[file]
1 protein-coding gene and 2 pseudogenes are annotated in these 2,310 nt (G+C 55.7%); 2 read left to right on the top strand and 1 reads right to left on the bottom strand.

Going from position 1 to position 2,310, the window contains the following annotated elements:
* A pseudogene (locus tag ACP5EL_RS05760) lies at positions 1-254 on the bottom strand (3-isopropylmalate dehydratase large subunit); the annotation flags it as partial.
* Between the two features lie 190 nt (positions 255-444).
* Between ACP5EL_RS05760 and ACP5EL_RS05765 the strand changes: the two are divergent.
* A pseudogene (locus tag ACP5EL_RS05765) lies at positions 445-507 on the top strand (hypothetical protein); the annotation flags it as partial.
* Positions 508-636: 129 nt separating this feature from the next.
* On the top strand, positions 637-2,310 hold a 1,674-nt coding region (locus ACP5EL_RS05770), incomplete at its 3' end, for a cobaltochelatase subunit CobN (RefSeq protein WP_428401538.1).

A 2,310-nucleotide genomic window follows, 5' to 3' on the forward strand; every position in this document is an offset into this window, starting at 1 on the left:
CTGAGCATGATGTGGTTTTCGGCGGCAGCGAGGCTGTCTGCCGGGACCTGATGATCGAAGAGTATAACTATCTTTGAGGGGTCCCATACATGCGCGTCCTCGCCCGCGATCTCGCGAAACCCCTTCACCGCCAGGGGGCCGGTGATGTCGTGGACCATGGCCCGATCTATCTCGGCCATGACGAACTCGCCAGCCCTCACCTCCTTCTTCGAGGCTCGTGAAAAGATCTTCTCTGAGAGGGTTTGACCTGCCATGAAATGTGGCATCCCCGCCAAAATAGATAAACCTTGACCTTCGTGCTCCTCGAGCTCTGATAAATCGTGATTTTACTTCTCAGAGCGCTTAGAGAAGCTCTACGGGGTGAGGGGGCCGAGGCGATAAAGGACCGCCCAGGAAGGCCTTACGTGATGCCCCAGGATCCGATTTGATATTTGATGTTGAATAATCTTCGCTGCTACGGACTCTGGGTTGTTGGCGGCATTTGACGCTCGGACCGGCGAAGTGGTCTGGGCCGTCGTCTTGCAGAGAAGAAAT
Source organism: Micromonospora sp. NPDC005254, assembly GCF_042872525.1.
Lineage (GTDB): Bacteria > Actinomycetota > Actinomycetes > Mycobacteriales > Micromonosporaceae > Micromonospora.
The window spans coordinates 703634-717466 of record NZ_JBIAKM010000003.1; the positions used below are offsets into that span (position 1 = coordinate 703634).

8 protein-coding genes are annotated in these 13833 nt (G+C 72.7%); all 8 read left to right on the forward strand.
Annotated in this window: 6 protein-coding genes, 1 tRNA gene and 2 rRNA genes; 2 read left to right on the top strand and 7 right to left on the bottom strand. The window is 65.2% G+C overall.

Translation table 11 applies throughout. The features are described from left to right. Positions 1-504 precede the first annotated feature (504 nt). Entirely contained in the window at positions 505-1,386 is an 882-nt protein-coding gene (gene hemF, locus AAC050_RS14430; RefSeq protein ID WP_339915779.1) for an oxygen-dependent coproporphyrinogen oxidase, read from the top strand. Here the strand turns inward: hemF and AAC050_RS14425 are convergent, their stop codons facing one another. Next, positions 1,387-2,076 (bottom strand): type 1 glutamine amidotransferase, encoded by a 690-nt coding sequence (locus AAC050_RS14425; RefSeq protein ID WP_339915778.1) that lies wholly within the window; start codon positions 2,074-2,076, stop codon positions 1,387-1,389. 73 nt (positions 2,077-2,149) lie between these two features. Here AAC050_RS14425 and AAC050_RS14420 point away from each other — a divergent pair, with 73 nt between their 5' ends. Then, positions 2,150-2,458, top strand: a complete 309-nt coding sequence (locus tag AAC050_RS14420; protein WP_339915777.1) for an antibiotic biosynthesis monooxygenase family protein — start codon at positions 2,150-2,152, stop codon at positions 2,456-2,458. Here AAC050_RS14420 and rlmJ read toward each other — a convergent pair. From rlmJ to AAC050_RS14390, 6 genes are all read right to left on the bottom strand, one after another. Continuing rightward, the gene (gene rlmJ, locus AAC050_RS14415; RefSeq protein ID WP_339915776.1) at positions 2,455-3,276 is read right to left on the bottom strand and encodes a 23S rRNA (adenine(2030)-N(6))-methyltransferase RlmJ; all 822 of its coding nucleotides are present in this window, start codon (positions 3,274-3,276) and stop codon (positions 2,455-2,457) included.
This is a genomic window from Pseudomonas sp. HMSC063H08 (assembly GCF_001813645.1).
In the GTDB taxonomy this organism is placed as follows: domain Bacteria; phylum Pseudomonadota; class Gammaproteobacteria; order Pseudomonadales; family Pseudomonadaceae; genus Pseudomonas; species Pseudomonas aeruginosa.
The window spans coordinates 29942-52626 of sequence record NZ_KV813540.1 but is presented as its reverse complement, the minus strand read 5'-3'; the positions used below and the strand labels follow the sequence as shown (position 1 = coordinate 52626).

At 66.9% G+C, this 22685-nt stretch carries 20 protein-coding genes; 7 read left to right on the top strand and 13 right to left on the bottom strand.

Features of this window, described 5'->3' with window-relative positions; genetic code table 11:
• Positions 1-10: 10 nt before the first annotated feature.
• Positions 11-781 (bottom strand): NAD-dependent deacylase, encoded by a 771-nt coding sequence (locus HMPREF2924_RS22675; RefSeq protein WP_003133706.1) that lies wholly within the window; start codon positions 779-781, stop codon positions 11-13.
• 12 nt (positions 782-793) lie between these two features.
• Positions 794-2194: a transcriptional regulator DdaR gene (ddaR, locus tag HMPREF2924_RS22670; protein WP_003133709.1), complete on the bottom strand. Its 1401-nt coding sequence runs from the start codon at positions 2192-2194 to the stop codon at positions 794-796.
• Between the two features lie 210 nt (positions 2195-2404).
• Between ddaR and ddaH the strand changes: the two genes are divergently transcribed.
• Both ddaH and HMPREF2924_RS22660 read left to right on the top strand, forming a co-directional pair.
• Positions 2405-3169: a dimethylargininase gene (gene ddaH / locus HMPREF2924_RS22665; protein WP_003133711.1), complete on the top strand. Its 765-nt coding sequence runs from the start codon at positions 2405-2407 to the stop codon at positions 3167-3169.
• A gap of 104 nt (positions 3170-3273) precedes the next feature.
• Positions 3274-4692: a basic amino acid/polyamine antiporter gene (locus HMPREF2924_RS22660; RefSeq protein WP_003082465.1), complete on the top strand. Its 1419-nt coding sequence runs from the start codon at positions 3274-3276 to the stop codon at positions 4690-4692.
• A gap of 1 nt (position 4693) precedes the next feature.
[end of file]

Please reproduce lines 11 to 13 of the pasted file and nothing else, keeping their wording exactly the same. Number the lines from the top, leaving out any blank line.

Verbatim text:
Source organism: Micromonospora sp. NPDC005254, assembly GCF_042872525.1.
Lineage (GTDB): Bacteria > Actinomycetota > Actinomycetes > Mycobacteriales > Micromonosporaceae > Micromonospora.
The window spans coordinates 703634-717466 of record NZ_JBIAKM010000003.1; the positions used below are offsets into that span (position 1 = coordinate 703634).